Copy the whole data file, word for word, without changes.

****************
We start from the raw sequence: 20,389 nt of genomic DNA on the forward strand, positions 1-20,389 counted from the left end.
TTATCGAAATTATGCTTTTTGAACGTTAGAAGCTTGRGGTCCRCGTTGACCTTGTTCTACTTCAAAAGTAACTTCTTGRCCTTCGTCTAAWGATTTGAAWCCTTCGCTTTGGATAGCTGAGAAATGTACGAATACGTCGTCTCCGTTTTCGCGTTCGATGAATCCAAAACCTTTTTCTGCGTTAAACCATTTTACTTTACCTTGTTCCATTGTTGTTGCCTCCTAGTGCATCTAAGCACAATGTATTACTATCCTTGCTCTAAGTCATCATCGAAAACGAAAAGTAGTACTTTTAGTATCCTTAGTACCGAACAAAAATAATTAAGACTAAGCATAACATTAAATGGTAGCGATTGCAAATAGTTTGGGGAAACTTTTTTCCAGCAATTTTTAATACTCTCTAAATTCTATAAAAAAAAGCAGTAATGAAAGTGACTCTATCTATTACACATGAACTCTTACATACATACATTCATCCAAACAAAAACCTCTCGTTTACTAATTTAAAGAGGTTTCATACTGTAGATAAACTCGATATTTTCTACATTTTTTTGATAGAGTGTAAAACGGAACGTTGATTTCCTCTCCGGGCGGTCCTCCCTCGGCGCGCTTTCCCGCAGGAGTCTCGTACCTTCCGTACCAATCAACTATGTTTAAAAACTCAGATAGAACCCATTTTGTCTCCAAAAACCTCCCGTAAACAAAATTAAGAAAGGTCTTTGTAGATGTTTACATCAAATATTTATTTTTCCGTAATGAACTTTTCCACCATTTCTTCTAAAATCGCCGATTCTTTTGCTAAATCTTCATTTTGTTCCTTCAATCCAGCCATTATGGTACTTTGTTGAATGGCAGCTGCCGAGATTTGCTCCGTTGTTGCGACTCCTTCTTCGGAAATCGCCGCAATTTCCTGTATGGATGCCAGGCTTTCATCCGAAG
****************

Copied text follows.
We start from the raw sequence: 20,389 nt of genomic DNA on the forward strand, positions 1-20,389 counted from the left end.
TTATCGAAATTATGCTTTTTGAACGTTAGAAGCTTGRGGTCCRCGTTGACCTTGTTCTACTTCAAAAGTAACTTCTTGRCCTTCGTCTAAWGATTTGAAWCCTTCGCTTTGGATAGCTGAGAAATGTACGAATACGTCGTCTCCGTTTTCGCGTTCGATGAATCCAAAACCTTTTTCTGCGTTAAACCATTTTACTTTACCTTGTTCCATTGTTGTTGCCTCCTAGTGCATCTAAGCACAATGTATTACTATCCTTGCTCTAAGTCATCATCGAAAACGAAAAGTAGTACTTTTAGTATCCTTAGTACCGAACAAAAATAATTAAGACTAAGCATAACATTAAATGGTAGCGATTGCAAATAGTTTGGGGAAACTTTTTTCCAGCAATTTTTAATACTCTCTAAATTCTATAAAAAAAAGCAGTAATGAAAGTGACTCTATCTATTACACATGAACTCTTACATACATACATTCATCCAAACAAAAACCTCTCGTTTACTAATTTAAAGAGGTTTCATACTGTAGATAAACTCGATATTTTCTACATTTTTTTGATAGAGTGTAAAACGGAACGTTGATTTCCTCTCCGGGCGGTCCTCCCTCGGCGCGCTTTCCCGCAGGAGTCTCGTACCTTCCGTACCAATCAACTATGTTTAAAAACTCAGATAGAACCCATTTTGTCTCCAAAAACCTCCCGTAAACAAAATTAAGAAAGGTCTTTGTAGATGTTTACATCAAATATTTATTTTTCCGTAATGAACTTTTCCACCATTTCTTCTAAAATCGCCGATTCTTTTGCTAAATCTTCATTTTGTTCCTTCAATCCAGCCATTATGGTACTTTGTTGAATGGCAGCTGCCGAGATTTGCTCCGTTGTTGCGACTCCTTCTTCGGAAATCGCCGCAATTTCCTGTATGGATGCCAGGCTTTCATCCGAAG